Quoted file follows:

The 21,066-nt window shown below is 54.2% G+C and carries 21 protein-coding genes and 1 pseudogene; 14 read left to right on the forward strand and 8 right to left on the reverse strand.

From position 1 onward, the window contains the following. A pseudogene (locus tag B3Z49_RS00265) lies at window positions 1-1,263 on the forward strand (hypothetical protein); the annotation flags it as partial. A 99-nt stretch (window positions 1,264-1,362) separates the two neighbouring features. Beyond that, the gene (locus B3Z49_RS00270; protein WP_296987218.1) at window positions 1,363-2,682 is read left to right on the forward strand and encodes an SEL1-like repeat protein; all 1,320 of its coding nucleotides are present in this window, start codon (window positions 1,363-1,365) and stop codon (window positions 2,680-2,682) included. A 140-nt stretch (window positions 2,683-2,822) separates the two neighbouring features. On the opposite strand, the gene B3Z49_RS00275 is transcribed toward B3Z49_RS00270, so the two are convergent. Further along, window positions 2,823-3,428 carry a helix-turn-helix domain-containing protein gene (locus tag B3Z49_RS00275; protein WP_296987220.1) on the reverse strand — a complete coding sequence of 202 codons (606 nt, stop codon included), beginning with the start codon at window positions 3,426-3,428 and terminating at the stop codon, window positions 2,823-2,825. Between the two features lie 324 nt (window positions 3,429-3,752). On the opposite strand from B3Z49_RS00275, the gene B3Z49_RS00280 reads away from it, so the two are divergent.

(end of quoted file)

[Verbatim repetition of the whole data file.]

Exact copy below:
The 21,066-nt window shown below is 54.2% G+C and carries 21 protein-coding genes and 1 pseudogene; 14 read left to right on the forward strand and 8 right to left on the reverse strand.

From position 1 onward, the window contains the following. A pseudogene (locus tag B3Z49_RS00265) lies at window positions 1-1,263 on the forward strand (hypothetical protein); the annotation flags it as partial. A 99-nt stretch (window positions 1,264-1,362) separates the two neighbouring features. Beyond that, the gene (locus B3Z49_RS00270; protein WP_296987218.1) at window positions 1,363-2,682 is read left to right on the forward strand and encodes an SEL1-like repeat protein; all 1,320 of its coding nucleotides are present in this window, start codon (window positions 1,363-1,365) and stop codon (window positions 2,680-2,682) included. A 140-nt stretch (window positions 2,683-2,822) separates the two neighbouring features. On the opposite strand, the gene B3Z49_RS00275 is transcribed toward B3Z49_RS00270, so the two are convergent. Further along, window positions 2,823-3,428 carry a helix-turn-helix domain-containing protein gene (locus tag B3Z49_RS00275; protein WP_296987220.1) on the reverse strand — a complete coding sequence of 202 codons (606 nt, stop codon included), beginning with the start codon at window positions 3,426-3,428 and terminating at the stop codon, window positions 2,823-2,825. Between the two features lie 324 nt (window positions 3,429-3,752). On the opposite strand from B3Z49_RS00275, the gene B3Z49_RS00280 reads away from it, so the two are divergent.